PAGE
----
Charles “Valentino” Harris, known to friends and family simply as Val, was 17 years old the first night of the Stonewall uprising. “On that night in ’69, I was at a disco called the Sanctuary near Times Square with my friend Nelson,” says the native New Yorker. “Someone called the bar, and suddenly word spread that the drag queens were rioting at the Stonewall.” He and.... Read More

                 

    NAPCA 40 for 40 Spotlight: Sannalung Souratha

    The National Asian Pacific Center on Aging (NAPCA) was founded 40 years ago on November 1, 1979 to address the divide between AAPI elderly and the services they were entitled to. In 40 years, NAPCA has directly served tens of thousands of AAPI elders and indirectly provided assistance to approximately 100,000 more.

    To celebrate this milestone, NAPCA is releasing 40 stories of their staff, constituents, and partners to celebrate the impact that NAPCA has had on AAPI older adults across the country. This week, we highlight Sannalung Souratha, a participant of NAPCA’s Senior Community Service Employment Program (SCSEP). For more stories, visit https://www.napca.org/40-for-40/.

    Sannalung shares his story of coming from Laos in a.... Read More

                 

    Aging Southern Musical Artists Celebrate 25 Years Of Music Maker

    by Leoneda Inge, WUNC North Carolina Public Radio (Aug. 6, 2019). Leoneda Inge reports on the Music Maker Relief Foundation, which has helped improve the lives of more than 400 artists for the past 25 years. Listen to the audio report.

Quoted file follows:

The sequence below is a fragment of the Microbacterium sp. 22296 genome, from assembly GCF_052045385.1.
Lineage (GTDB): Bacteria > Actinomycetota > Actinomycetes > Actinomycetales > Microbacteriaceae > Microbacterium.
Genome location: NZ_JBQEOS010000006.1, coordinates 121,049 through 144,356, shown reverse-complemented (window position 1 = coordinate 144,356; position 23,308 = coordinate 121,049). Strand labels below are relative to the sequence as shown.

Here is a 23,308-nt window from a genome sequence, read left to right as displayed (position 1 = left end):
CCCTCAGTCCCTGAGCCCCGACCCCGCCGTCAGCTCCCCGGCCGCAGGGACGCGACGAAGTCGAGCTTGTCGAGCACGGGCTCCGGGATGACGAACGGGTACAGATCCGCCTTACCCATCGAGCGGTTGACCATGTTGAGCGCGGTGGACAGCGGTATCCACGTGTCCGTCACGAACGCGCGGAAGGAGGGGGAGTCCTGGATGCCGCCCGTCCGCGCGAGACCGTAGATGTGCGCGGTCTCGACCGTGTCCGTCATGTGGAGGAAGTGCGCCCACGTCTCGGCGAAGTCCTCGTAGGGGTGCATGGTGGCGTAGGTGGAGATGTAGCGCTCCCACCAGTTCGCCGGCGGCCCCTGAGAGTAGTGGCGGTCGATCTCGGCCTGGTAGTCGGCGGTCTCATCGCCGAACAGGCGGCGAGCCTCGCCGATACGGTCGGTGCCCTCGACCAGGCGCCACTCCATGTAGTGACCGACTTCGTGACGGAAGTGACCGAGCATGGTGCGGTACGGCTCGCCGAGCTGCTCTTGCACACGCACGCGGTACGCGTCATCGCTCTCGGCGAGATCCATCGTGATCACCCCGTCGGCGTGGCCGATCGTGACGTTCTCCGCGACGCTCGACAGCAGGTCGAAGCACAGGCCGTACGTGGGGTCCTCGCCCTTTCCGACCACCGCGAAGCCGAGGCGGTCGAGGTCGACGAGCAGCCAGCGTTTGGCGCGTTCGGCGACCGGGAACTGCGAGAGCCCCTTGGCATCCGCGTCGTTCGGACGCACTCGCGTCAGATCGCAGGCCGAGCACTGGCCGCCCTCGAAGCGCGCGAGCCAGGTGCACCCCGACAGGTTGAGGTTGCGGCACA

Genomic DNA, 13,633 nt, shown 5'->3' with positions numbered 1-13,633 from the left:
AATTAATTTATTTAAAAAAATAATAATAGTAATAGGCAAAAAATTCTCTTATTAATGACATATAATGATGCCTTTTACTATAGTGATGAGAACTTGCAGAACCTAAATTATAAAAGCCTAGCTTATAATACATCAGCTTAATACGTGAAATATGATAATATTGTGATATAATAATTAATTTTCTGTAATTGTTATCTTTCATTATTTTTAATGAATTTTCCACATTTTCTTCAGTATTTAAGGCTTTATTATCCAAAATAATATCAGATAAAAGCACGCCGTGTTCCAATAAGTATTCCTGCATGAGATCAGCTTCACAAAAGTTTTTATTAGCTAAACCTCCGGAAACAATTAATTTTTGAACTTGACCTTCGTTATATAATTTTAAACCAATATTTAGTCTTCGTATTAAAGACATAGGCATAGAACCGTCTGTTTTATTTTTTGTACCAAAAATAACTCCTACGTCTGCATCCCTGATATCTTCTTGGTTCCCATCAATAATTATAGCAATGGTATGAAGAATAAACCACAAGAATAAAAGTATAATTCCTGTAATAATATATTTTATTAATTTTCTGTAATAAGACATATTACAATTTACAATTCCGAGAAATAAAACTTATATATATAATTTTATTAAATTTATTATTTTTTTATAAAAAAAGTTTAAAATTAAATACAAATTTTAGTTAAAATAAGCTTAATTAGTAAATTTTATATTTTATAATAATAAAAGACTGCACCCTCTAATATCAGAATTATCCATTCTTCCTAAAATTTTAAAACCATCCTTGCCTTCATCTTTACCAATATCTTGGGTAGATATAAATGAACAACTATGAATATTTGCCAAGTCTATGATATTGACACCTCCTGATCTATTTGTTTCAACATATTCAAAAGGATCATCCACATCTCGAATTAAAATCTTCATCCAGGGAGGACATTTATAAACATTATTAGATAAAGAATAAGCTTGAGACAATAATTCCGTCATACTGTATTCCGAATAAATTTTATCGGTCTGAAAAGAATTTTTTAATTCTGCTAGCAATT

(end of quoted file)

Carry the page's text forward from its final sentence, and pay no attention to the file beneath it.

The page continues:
The life of an aging blues or folk musician is not always pretty. Many of these old soulsters have not been able to retire with dignity. For the past 25 years, the Music Maker Relief Foundation has worked to improve the lives of these musicians. It has literally saved the lives and the music of more than 400 artists.

    Many of these artists are African American and well over regular retirement age. One of them.... Read More

                 

    Five Wishes: Advance Care Planning for Diverse Communities

    This article was written for the Diverse Elders Coalition by Five Wishes.

    Rosa was age 85, a widow, and doing great. She enjoyed good health, many friends and was involved in social activities at her church and in her community. Her children and grandchildren would say, only half-jokingly, that Rosa was healthier and more active than any of them and would likely outlive them all. Even her own doctor was impressed that a woman of her age was as alert and physically able as any patient half her age.

    It really never occurred to Rosa or Rosa’s family that it might be smart to plan ahead in case she had an accident or suffered a severe.... Read More

                 

    Artist Wen-ti Tsen reflects on immigration and aging

    by Ling-Mei Wong. This article originally appeared in Sampan Newspaper. To read this article in Chinese, click here.

    Between art shows and exhibitions, you would never know Wen-ti Tsen is 83 years old.

    “Being an artist means not following a set pattern of retiring at 65; nobody ever stops working,” Tsen said. “The older you get, you think better. You have fewer distractions.”

    Tsen’s portfolio includes a Chinatown mural of Chinese garment workers, with a model displayed at 38 Ash Street, the Boston Chinatown Neighborhood Center lobby. His “Home Town” project featured 12 figures of everyday Chinese people from the Chinese Historical Society of New England’s archives, which.... Read More